We need national, not local, solutions on immigration
(This editorial originally appeared in the Asheville Citizen-Times.)
Last week Lincoln County commissioners took immigration reform into their own hands, as other counties have before them.
The commissioners directed all county departments and agencies to cut spending for discretionary services provided to illegal immigrants, prohibited county departments from contracting with companies that hire illegal residents and directed the sheriff’s office to verify the immigration status of individuals it arrests and to work with federal officials to deport those here illegally.
The Lincoln County move followed the adoption of similar policies by Gaston County in November. Commissioners hoped to prevent an influx of illegal residents fleeing their neighbor to the south.
As Congress considers immigration reform this week, local and state governments increasingly find themselves struggling to craft local solutions.
It’s the federal government’s job to oversee and control immigration. Legal residency cannot and should not be managed by local or state governments through a hodgepodge of inconsistent laws.
But the federal government’s ongoing paralysis with regard to immigration reform, so critical to national security, national and local economies and respect for the law, leaves a vacuum that local governments are struggling to fill.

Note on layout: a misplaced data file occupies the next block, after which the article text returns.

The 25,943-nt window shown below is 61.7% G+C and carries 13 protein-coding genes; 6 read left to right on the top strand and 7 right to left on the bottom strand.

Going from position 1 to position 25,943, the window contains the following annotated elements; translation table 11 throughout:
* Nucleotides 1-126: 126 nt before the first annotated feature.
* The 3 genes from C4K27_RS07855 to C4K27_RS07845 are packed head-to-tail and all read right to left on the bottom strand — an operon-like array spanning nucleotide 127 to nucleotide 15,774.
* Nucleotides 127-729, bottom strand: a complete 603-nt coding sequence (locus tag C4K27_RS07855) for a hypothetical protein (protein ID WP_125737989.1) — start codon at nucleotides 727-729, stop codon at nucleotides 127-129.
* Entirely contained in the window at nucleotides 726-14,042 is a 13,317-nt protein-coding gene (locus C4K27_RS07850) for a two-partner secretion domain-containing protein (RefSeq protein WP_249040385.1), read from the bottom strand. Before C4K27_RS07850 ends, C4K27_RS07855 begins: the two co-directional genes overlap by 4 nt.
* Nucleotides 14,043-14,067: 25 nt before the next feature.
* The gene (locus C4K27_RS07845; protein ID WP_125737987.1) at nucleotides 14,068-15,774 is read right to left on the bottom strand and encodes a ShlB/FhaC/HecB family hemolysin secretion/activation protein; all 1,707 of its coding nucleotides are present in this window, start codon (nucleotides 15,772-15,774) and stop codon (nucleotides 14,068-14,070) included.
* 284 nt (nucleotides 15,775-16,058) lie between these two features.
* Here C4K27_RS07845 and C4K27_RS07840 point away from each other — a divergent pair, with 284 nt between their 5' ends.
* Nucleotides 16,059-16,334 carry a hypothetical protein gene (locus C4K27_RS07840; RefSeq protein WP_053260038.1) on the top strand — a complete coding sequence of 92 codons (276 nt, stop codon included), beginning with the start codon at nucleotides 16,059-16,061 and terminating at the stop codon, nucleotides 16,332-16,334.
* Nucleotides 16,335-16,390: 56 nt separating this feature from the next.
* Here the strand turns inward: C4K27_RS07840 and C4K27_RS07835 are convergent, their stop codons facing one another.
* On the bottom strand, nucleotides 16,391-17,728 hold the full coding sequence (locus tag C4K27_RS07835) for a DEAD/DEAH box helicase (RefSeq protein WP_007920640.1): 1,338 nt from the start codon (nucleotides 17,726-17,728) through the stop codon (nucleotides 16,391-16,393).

In August, the issue of immigration appeared on the Asheville City Council’s agenda at the behest of Councilman Carl Mumpower. His initiatives weren’t adopted, so he’s trying again. In an e-mail to Mayor Terry Bellamy, Mumpower presented a ‘‘partial list of enforcement initiatives directed toward illegal immigrants and/or their employers that I am requesting that Council discuss in formal session.’’
His 10 steps for addressing illegal immigration include adding a provision to the city living wage ordinance that prohibits subcontractors from knowingly employing illegal immigrants; updating Asheville Police Department participation on 287(g) of the Immigration and Nationality Act allowing for the appointment of local officers with immigration law enforcement powers; and exploring city regulation of day labor agencies and requiring confirmation of citizenship for temps.
The focus of city councils and county commissioners should be on local issues, fundamental to the efficient and effective operation of local government. Attempts such as these by local governments to address national immigration problems foster unnecessary polarization, waste time and are about as effective as trying to drain the ocean with a bucket.
Any solution must be national. We do not need a politically motivated short-term fix that can’t be enforced. Immigrants come to the U.S. illegally because they need jobs and there’s a demand for their labor (as nearly 12 million illegal residents shows) but no legal path available to them.
The time for political posturing and pandering is long over on this issue.
We urge our senators, Republicans Elizabeth Dole and Richard Burr, and our 11th District representative, Democrat Heath Shuler, to rise above partisanship and do everything in their power to find a real solution.